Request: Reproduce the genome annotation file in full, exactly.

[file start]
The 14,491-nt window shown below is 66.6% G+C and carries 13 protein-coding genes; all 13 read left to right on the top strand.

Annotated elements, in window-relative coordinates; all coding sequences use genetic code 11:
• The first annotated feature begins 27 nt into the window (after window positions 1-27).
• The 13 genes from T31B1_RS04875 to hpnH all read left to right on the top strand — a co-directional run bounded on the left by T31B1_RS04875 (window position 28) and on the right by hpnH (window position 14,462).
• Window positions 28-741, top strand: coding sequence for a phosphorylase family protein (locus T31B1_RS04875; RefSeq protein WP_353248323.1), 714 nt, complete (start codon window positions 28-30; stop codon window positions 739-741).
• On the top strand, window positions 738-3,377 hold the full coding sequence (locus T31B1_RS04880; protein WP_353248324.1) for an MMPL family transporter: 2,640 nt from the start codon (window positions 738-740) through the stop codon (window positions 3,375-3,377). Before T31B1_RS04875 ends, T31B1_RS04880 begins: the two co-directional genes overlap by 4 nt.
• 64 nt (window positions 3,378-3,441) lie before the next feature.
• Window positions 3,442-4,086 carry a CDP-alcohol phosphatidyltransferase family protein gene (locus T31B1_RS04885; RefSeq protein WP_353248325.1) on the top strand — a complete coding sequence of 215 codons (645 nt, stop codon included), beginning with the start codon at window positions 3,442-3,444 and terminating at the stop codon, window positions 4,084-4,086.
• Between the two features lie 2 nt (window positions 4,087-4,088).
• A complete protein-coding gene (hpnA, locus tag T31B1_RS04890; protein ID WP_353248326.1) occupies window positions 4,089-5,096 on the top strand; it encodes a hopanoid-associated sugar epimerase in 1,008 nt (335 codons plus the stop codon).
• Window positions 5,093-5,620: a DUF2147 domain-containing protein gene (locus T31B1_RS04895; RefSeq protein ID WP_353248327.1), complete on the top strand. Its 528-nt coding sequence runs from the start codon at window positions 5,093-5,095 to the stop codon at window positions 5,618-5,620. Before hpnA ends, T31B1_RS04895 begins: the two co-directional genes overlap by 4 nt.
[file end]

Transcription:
The 14,491-nt window shown below is 66.6% G+C and carries 13 protein-coding genes; all 13 read left to right on the top strand.

Annotated elements, in window-relative coordinates; all coding sequences use genetic code 11:
• The first annotated feature begins 27 nt into the window (after window positions 1-27).
• The 13 genes from T31B1_RS04875 to hpnH all read left to right on the top strand — a co-directional run bounded on the left by T31B1_RS04875 (window position 28) and on the right by hpnH (window position 14,462).
• Window positions 28-741, top strand: coding sequence for a phosphorylase family protein (locus T31B1_RS04875; RefSeq protein WP_353248323.1), 714 nt, complete (start codon window positions 28-30; stop codon window positions 739-741).
• On the top strand, window positions 738-3,377 hold the full coding sequence (locus T31B1_RS04880; protein WP_353248324.1) for an MMPL family transporter: 2,640 nt from the start codon (window positions 738-740) through the stop codon (window positions 3,375-3,377). Before T31B1_RS04875 ends, T31B1_RS04880 begins: the two co-directional genes overlap by 4 nt.
• 64 nt (window positions 3,378-3,441) lie before the next feature.
• Window positions 3,442-4,086 carry a CDP-alcohol phosphatidyltransferase family protein gene (locus T31B1_RS04885; RefSeq protein WP_353248325.1) on the top strand — a complete coding sequence of 215 codons (645 nt, stop codon included), beginning with the start codon at window positions 3,442-3,444 and terminating at the stop codon, window positions 4,084-4,086.
• Between the two features lie 2 nt (window positions 4,087-4,088).
• A complete protein-coding gene (hpnA, locus tag T31B1_RS04890; protein ID WP_353248326.1) occupies window positions 4,089-5,096 on the top strand; it encodes a hopanoid-associated sugar epimerase in 1,008 nt (335 codons plus the stop codon).
• Window positions 5,093-5,620: a DUF2147 domain-containing protein gene (locus T31B1_RS04895; RefSeq protein ID WP_353248327.1), complete on the top strand. Its 528-nt coding sequence runs from the start codon at window positions 5,093-5,095 to the stop codon at window positions 5,618-5,620. Before hpnA ends, T31B1_RS04895 begins: the two co-directional genes overlap by 4 nt.